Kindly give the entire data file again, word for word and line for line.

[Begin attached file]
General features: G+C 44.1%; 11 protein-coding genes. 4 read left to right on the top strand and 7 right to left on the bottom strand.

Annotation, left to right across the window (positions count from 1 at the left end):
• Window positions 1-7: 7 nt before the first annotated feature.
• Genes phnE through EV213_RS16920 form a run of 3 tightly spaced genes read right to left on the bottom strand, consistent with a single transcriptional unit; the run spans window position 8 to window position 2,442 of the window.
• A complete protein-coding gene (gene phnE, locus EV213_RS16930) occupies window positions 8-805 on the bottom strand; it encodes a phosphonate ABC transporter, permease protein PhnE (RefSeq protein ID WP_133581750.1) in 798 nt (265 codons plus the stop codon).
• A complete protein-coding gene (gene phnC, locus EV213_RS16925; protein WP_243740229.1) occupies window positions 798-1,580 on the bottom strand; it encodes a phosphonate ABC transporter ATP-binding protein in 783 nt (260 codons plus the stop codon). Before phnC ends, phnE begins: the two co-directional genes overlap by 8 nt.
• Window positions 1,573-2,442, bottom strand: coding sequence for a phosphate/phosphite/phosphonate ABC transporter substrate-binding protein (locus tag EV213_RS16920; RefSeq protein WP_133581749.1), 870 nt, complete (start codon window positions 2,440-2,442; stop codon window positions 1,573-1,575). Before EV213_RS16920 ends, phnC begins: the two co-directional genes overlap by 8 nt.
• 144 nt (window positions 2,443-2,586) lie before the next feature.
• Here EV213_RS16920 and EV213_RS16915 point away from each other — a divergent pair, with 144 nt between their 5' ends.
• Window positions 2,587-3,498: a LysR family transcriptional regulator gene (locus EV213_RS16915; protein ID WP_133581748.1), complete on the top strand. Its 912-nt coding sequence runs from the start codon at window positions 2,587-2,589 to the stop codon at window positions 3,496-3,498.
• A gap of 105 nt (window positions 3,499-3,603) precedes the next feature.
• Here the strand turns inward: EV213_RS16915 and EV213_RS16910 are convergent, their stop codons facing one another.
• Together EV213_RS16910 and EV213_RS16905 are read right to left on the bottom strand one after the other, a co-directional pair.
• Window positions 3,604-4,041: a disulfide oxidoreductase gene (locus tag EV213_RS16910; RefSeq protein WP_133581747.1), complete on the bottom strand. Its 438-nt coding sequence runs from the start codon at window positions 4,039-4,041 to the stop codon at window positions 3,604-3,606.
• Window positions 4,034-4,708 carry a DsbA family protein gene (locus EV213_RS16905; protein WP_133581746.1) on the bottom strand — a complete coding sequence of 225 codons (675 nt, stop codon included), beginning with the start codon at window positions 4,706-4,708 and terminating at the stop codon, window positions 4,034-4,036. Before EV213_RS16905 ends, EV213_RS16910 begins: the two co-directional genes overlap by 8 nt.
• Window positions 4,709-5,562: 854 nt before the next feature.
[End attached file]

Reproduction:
General features: G+C 44.1%; 11 protein-coding genes. 4 read left to right on the top strand and 7 right to left on the bottom strand.

Annotation, left to right across the window (positions count from 1 at the left end):
• Window positions 1-7: 7 nt before the first annotated feature.
• Genes phnE through EV213_RS16920 form a run of 3 tightly spaced genes read right to left on the bottom strand, consistent with a single transcriptional unit; the run spans window position 8 to window position 2,442 of the window.
• A complete protein-coding gene (gene phnE, locus EV213_RS16930) occupies window positions 8-805 on the bottom strand; it encodes a phosphonate ABC transporter, permease protein PhnE (RefSeq protein ID WP_133581750.1) in 798 nt (265 codons plus the stop codon).
• A complete protein-coding gene (gene phnC, locus EV213_RS16925; protein WP_243740229.1) occupies window positions 798-1,580 on the bottom strand; it encodes a phosphonate ABC transporter ATP-binding protein in 783 nt (260 codons plus the stop codon). Before phnC ends, phnE begins: the two co-directional genes overlap by 8 nt.
• Window positions 1,573-2,442, bottom strand: coding sequence for a phosphate/phosphite/phosphonate ABC transporter substrate-binding protein (locus tag EV213_RS16920; RefSeq protein WP_133581749.1), 870 nt, complete (start codon window positions 2,440-2,442; stop codon window positions 1,573-1,575). Before EV213_RS16920 ends, phnC begins: the two co-directional genes overlap by 8 nt.
• 144 nt (window positions 2,443-2,586) lie before the next feature.
• Here EV213_RS16920 and EV213_RS16915 point away from each other — a divergent pair, with 144 nt between their 5' ends.
• Window positions 2,587-3,498: a LysR family transcriptional regulator gene (locus EV213_RS16915; protein ID WP_133581748.1), complete on the top strand. Its 912-nt coding sequence runs from the start codon at window positions 2,587-2,589 to the stop codon at window positions 3,496-3,498.
• A gap of 105 nt (window positions 3,499-3,603) precedes the next feature.
• Here the strand turns inward: EV213_RS16915 and EV213_RS16910 are convergent, their stop codons facing one another.
• Together EV213_RS16910 and EV213_RS16905 are read right to left on the bottom strand one after the other, a co-directional pair.
• Window positions 3,604-4,041: a disulfide oxidoreductase gene (locus tag EV213_RS16910; RefSeq protein WP_133581747.1), complete on the bottom strand. Its 438-nt coding sequence runs from the start codon at window positions 4,039-4,041 to the stop codon at window positions 3,604-3,606.
• Window positions 4,034-4,708 carry a DsbA family protein gene (locus EV213_RS16905; protein WP_133581746.1) on the bottom strand — a complete coding sequence of 225 codons (675 nt, stop codon included), beginning with the start codon at window positions 4,706-4,708 and terminating at the stop codon, window positions 4,034-4,036. Before EV213_RS16905 ends, EV213_RS16910 begins: the two co-directional genes overlap by 8 nt.
• Window positions 4,709-5,562: 854 nt before the next feature.